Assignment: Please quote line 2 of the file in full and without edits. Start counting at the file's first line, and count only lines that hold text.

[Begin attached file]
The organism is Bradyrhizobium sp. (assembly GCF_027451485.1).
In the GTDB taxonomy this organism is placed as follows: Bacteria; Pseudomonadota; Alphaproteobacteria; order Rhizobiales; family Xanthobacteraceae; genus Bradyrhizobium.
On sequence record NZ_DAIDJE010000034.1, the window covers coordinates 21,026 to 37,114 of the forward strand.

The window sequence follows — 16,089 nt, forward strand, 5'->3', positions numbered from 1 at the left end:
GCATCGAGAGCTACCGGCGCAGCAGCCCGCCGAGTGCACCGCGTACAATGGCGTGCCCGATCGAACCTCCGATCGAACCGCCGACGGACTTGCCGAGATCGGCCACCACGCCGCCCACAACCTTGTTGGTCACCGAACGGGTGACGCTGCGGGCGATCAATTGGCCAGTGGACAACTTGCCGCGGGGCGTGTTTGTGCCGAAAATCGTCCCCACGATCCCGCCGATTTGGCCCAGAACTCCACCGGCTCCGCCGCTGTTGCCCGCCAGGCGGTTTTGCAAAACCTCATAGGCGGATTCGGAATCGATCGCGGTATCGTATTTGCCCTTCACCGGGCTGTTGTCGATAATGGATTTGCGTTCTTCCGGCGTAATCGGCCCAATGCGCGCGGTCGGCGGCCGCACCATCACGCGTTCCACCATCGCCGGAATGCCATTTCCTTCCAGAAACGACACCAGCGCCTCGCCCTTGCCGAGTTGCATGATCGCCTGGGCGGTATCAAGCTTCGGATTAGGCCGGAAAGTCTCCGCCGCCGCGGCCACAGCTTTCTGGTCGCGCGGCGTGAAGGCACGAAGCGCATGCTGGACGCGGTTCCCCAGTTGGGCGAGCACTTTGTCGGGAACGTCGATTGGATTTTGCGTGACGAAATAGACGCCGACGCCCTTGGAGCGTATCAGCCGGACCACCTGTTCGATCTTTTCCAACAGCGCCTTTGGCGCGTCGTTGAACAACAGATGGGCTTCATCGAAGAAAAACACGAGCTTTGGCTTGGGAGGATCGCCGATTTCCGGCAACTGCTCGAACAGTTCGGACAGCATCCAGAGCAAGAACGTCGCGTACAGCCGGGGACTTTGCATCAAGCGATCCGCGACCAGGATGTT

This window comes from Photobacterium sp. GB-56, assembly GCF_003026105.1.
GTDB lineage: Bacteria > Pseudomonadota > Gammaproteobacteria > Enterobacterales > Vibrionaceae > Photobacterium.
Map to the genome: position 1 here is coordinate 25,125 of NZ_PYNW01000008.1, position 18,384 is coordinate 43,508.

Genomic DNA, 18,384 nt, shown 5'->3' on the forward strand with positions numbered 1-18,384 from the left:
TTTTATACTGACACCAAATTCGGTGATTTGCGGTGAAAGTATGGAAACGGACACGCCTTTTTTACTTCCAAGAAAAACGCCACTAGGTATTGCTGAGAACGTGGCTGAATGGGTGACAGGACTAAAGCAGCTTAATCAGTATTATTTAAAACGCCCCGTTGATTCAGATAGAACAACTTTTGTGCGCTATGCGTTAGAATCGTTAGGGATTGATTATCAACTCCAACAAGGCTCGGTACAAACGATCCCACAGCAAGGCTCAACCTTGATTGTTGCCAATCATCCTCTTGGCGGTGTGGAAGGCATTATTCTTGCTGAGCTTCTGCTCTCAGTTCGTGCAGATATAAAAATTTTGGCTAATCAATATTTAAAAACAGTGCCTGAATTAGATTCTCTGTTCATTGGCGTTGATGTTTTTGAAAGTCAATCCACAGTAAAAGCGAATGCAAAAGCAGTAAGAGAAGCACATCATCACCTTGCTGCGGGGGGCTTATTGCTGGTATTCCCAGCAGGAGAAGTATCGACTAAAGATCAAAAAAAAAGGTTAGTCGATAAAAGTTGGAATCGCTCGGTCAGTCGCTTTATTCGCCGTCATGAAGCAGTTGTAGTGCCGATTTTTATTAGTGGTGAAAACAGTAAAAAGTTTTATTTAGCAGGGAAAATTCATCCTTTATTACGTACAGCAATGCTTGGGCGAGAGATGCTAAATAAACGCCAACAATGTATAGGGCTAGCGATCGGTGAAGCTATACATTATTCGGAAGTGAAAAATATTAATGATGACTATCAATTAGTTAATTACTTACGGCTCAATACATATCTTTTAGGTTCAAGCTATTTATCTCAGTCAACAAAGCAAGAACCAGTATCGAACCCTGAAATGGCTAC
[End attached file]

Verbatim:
In the GTDB taxonomy this organism is placed as follows: Bacteria; Pseudomonadota; Alphaproteobacteria; order Rhizobiales; family Xanthobacteraceae; genus Bradyrhizobium.